Airway compromise following palatoplasty in Robin sequence: Improving safety and predictability

Melinda A. Costa, Kariuki P. Murage, Sunil S. Tholpady, Roberto L. Flores

Research output: Contribution to journalArticle

5 Scopus citations


Background: Prior studies report a high incidence of airway complications in patients with Robin sequence following palatoplasty. The authors' institution uses polysomnography to assess risk of airway compromise before palatoplasty in Robin sequence. This study compares airway complications in Robin sequence to cleft palate only using this screening airway protocol and identifies risk factors for airway complications after palatoplasty. Methods: A 12-year retrospective review of patients with Robin sequence undergoing palatoplasty was performed. Robin sequence patients were divided into nonoperative management and mandibular distraction osteogenesis subgroups. Preoperative variables including comorbidities were recorded. The primary outcome was postoperative airway complication, defined as reintubation, emergency room visit, or hospital admission within 3 months of palatoplasty. Results: One hundred thirteen patients met inclusion criteria: polysomnography, 34.5 percent; Robin sequence, 65.5 percent; and Robin sequence treated with mandibular distraction osteogenesis, 30.1 percent. Screening polysomnography was used to indicate patients for palatoplasty or other airway interventions. The total airway complication rate was 7.1 percent; this was similar in Robin sequence (5.8 percent) and cleft palate only (7.7 percent). In isolated Robin sequence, the reintubation rate was 0 percent. Lower airway anomalies were associated with airway complications (p = 0.03). Significant variables for reintubation were cardiac (p = 0.046), gastrointestinal (p = 0.04), and lower airway anomalies (p = 0.025) and syndromic diagnosis (p = 0.05). Conclusion: Screening polysomnography can control airway complications following palatoplasty in Robin sequence patients to a rate that is comparable to that of patients with cleft palate only.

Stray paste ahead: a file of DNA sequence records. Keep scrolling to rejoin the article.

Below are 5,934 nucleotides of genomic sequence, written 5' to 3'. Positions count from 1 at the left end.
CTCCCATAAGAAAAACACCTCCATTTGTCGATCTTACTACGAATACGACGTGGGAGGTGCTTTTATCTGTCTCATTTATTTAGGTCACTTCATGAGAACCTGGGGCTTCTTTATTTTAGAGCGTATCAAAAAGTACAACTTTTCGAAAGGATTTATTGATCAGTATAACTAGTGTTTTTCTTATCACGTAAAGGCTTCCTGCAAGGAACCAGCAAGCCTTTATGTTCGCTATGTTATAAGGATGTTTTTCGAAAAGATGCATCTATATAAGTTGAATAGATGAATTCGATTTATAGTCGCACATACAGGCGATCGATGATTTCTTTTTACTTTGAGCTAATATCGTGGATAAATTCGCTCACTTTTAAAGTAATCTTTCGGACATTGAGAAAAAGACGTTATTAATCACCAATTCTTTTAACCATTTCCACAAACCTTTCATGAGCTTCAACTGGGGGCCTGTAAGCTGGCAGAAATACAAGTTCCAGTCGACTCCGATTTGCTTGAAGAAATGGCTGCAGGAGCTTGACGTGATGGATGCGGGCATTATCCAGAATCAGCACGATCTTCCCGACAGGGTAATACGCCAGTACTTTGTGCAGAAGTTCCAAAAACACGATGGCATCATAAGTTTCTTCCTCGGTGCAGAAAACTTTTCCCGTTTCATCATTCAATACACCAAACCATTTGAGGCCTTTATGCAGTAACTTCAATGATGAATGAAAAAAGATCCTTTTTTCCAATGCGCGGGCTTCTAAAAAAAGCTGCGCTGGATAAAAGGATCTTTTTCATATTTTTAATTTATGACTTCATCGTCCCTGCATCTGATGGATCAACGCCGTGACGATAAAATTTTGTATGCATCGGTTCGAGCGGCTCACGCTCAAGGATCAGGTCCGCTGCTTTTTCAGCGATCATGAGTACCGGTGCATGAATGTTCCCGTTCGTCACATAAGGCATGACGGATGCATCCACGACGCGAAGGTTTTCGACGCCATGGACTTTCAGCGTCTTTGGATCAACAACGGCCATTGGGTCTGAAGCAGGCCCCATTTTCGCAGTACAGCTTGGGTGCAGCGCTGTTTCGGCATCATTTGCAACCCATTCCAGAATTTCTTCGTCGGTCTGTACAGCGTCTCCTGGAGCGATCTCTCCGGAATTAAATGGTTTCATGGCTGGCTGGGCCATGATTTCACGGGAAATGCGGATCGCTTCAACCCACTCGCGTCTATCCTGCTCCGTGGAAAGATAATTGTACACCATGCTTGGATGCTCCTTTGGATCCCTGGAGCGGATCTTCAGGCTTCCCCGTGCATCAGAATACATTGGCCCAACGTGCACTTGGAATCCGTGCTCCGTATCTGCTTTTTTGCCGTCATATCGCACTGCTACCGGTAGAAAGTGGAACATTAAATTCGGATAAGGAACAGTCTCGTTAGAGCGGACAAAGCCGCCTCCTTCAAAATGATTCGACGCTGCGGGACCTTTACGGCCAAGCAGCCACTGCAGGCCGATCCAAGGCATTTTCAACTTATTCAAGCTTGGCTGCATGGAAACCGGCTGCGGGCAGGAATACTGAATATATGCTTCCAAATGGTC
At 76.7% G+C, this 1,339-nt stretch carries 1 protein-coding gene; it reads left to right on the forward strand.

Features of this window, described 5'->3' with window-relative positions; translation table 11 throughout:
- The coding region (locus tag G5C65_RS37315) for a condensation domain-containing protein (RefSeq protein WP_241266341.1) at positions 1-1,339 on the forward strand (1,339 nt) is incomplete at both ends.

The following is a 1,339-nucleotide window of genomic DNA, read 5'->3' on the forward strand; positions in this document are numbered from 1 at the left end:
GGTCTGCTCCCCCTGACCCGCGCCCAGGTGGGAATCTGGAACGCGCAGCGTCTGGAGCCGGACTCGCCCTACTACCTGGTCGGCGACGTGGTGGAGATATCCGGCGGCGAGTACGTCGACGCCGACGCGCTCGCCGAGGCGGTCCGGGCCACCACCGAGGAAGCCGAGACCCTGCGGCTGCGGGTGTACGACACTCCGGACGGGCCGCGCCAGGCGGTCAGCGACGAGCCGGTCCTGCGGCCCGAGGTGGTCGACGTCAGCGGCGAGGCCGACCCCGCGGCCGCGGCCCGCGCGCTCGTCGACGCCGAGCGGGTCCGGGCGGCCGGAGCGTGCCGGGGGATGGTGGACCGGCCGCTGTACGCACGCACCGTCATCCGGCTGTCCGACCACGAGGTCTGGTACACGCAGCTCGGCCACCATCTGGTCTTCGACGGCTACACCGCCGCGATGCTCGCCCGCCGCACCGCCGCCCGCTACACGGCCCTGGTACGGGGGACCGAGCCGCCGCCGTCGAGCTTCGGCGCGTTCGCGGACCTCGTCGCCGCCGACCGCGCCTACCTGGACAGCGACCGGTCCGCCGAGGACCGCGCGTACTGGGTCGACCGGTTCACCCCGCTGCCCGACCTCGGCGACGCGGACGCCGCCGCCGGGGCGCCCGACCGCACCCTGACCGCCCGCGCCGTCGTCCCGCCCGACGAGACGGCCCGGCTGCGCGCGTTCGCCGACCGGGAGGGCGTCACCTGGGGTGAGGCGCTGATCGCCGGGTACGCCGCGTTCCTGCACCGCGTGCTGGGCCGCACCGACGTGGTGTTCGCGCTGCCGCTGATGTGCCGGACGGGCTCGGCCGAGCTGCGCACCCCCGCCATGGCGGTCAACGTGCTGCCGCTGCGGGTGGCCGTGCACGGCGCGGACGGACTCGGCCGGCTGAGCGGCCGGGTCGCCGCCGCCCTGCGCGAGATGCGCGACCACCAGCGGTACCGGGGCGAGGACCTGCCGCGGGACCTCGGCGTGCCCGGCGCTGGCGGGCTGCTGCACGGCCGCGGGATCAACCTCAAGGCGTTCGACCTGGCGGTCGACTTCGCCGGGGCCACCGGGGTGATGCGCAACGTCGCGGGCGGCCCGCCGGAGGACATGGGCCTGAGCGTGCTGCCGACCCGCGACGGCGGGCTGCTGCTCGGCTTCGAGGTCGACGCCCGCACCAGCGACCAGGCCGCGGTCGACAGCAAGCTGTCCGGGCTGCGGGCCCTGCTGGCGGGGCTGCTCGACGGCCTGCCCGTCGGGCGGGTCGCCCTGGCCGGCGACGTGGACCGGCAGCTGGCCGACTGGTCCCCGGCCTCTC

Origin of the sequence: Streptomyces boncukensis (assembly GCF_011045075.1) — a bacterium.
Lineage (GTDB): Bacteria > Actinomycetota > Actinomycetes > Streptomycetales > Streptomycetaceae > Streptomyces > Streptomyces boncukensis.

Original languageEnglish (US)
Pages (from-to)937e-945e
JournalPlastic and reconstructive surgery
Issue number6
StatePublished - Jan 1 2014

ASJC Scopus subject areas

  • Surgery

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